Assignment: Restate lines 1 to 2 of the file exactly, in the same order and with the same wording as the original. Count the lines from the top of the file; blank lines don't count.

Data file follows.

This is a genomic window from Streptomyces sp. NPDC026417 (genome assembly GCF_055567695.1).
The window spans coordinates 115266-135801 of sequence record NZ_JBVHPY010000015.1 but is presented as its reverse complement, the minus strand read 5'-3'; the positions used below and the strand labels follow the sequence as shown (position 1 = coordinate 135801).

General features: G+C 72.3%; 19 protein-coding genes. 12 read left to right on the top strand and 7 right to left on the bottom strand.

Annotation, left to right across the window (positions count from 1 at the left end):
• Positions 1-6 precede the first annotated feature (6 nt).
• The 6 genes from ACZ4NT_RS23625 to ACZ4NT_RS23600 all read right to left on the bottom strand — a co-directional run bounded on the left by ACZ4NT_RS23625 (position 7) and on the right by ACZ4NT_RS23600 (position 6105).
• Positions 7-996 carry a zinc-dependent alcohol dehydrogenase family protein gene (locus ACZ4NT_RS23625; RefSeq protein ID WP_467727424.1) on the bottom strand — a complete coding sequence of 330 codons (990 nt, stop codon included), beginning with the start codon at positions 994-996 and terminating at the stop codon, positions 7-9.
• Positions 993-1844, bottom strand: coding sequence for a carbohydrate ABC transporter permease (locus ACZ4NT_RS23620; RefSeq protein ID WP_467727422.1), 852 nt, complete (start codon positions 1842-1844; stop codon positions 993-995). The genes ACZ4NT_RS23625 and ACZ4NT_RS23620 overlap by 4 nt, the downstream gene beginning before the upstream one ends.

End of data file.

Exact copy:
This is a genomic window from Streptomyces sp. NPDC026417 (genome assembly GCF_055567695.1).
The window spans coordinates 115266-135801 of sequence record NZ_JBVHPY010000015.1 but is presented as its reverse complement, the minus strand read 5'-3'; the positions used below and the strand labels follow the sequence as shown (position 1 = coordinate 135801).